The Loire Valley, one of the most underestimated wine regions in France, is referred to as Jardin de la France (Garden of France), and was designated a World Heritage Site in 2000. The most notable appellations exist from Pays Nantais on the Atlantic Coast to the Central Vineyards of the Upper Loire, which stand at the exact geographical center of France. The climate of the Loire Valley varies from wet and maritime in the west, to continental in the east. The diversity of soil, terroir, and climate of the Loire Valley are the key factors for producing interesting and promising wine in the region. The Loire Valley produces more white wine than any other area in France, with Chenin Blanc, Sauvignon Blanc, and Melon de Bourgogne making up the majority of white varietals planted.
Located in Pays Nantais on the Atlantic coast of the Loire Valley and near the city of Nantes is the wine region Muscadet. The wet and cool maritime climate of Muscadet, combined with soil dominated by sand, limestone, and schist, provide the perfect conditions for growing Melon de Bourgogne, a white varietal known for its resistance to cold and frost. Melon de Bourgogne, originating from Auxerrois, Burgundy, is a cross between Gouais Blanc and Pinot. The varietal was introduced to the region after a severe frost in 1709 killed many of the preexisting vines, and local vignerons replanted with Melon de Bourgogne. The grape now calls the region home, although it is cultivated in other parts of the world as well. Known as Melon in the United States, several producers in Oregon and California have produced wines from this grape.
There are four appellations that exist for the production of Melon de Bourgogne: Muscadet AOP, Muscadet Coteaux de la Loire AOP, Muscadet Cotes de Grandlieu, and Muscadet Sèvre-et-Maine AOP, the most well-known of the Muscadet appellations. Nearly half the Sèvre-et-Maine production is bottled sur lie, a process that adds complexity, richness, and a slight sparkle to the finished wines. Sur lie wines are aged on their lees over the winter, and are bottled directly off the fine lees (without filtering) between March first and November thirtieth of the year following the harvest. A good quality Muscadet is typically consumed in its youth, however it does have aging potential when it is properly made. In general, the wines are characterized by light, crisp notes of apple and citrus on the nose, minerality such as saline or sea spray on the palate, and racy acidity. It is a great wine to enjoy on a hot, summer day, and it pairs perfectly with oysters, shellfish, white fish, and rocket salad.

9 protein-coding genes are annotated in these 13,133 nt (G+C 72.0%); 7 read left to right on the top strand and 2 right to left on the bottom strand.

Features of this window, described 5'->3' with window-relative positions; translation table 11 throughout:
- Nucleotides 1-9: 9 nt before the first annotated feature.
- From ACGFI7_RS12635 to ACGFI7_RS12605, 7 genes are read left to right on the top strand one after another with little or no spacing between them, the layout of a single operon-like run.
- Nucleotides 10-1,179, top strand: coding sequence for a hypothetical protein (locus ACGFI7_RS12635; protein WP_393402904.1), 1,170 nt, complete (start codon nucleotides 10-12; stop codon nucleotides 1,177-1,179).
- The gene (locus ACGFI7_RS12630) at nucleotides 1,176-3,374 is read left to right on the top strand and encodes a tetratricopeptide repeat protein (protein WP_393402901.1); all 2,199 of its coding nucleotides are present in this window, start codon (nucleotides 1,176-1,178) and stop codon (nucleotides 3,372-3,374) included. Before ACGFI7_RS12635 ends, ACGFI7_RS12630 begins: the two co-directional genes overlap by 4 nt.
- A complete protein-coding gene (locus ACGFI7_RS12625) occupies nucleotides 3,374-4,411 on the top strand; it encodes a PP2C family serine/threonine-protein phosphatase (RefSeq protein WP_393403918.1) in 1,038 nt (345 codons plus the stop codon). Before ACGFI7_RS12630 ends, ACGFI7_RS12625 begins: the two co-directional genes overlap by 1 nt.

One of the most well-known producers in Muscadet Sevre-et-Maine, Domaine de la Pepiere, believes that quality wine depends on the quality of the vine. They switched to organic farming in 2007, and use biodynamic techniques to enhance and support the microbial life of the soil in the vineyards. Their wine spends two to four years on its lees, giving it a more oily texture, toasty aromas, and candied fruit flavor.
Located in Muscadet Cotes de Grandlieu is Domaine du Haut Bourg, another well-known Muscadet producer. The estate was built by fourth generation winemakers, and is currently run by brothers Nicolas and Hervé Choblet. They have been using 30 to 60-year-old vines to produce their Muscadet, as these old vines are highly valued in providing structure and richness to the wines. In addition to making a regular Muscadet sur lie, they also produce a special cuvee aged a minimum of seven years on the lees, showing the amazing aging potential of their wines.
Muscadet may not yet enjoy the same recognition as other Loire varietals like Sancerre or Pouilly Fume, but it sure has its own audience. Why not try Muscadet instead of Chablis or Sauvignon Blanc with your next seafood meal? You might find yourself a new favorite.